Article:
- Associated Press - Tuesday, October 14, 2014

FLINT, Mich. (AP) - The decision to stop using water from the Flint River at the General Motors engine plant is expected to cost the city about $400,000 per year in lost revenue.

Department of Public Works Director Howard Croft said Monday that the city will allow the company to instead tap into a Flint Township water line. The agreement was made after GM said the city-supplied river water caused rusting on its engine parts, The Flint Journal (https://bit.ly/ZCmgUl ) reported.

Some members of the city council said emergency manager Darnell Earley and Mayor Dayne Walling failed to adequately inform them of the decision.

“If we are (being asked) to act in good faith, let’s have some good faith from the emergency manager,” First Ward Councilman Eric Mays said.

GM is expected to return as a Flint water customer when the city begins using Lake Huron water again, according to the Flint-GM agreement. The move is expected to happen when the Karegnondi Water Authority pipeline is complete in about two years.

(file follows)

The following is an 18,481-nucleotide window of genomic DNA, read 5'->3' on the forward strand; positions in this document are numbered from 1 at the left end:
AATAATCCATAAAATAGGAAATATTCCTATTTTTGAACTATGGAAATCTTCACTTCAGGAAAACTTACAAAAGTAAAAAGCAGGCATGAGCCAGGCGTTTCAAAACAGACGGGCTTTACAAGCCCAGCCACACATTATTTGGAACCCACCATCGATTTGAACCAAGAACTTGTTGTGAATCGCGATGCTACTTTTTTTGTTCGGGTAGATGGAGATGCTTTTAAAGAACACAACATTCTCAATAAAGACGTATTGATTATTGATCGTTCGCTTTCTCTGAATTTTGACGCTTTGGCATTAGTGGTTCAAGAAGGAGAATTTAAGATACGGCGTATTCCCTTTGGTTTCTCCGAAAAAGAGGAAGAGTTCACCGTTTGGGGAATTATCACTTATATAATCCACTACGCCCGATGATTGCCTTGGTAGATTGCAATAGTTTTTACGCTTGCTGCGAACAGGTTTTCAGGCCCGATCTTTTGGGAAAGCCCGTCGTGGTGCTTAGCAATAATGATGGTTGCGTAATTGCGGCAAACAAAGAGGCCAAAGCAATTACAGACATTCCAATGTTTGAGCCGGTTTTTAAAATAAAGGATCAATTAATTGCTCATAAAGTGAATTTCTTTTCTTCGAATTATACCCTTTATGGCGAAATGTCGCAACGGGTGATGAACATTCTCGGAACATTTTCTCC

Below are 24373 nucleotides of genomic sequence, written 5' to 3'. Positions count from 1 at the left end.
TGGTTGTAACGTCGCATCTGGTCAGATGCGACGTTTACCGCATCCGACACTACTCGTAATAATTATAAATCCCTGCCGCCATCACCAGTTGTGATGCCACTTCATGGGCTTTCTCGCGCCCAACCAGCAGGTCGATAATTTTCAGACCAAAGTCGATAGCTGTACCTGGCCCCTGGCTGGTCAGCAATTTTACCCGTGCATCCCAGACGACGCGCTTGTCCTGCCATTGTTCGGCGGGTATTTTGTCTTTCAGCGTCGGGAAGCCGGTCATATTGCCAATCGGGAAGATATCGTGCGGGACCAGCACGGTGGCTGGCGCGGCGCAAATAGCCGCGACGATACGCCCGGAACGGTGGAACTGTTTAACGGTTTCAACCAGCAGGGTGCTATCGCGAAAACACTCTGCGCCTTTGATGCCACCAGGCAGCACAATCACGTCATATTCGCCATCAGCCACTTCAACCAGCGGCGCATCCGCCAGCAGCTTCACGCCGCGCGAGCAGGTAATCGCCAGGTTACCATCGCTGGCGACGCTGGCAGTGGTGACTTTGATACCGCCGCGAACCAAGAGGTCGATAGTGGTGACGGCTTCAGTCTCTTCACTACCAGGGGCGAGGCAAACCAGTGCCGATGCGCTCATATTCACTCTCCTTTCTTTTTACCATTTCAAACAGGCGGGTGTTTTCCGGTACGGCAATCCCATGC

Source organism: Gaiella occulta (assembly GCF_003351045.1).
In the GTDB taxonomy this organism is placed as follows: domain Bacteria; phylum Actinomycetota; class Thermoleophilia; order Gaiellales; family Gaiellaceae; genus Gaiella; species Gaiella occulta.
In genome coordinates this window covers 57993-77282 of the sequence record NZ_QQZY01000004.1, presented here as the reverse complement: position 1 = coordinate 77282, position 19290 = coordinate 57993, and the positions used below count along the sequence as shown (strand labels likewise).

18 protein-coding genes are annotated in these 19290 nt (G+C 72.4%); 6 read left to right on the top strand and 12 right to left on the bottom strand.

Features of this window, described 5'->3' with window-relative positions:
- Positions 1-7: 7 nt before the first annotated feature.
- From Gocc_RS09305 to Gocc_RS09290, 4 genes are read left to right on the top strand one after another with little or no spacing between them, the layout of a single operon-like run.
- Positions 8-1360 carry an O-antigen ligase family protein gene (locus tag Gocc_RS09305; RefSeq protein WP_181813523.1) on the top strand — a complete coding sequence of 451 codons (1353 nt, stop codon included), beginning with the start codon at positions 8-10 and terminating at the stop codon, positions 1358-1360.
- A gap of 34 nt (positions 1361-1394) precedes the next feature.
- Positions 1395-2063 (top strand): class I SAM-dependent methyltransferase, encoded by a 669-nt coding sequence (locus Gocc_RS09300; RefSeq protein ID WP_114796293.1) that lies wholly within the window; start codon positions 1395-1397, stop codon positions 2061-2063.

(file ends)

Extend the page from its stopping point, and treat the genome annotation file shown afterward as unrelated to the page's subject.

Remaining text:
Seventh Ward Councilwoman Monica Galloway is worried GM’s decision will draw concerns about water quality from Flint residents. The city has battled with residual chlorine levels since it began providing the river water.

“I hope this doesn’t set a precedent for people to jump off (the Flint system) because of the quality of the water,” Galloway said.

A district engineer for the state Department of Environmental Quality said Monday that the city is producing safe water with acceptable chloride levels.


Information from: The Flint Journal, https://www.mlive.com/flint



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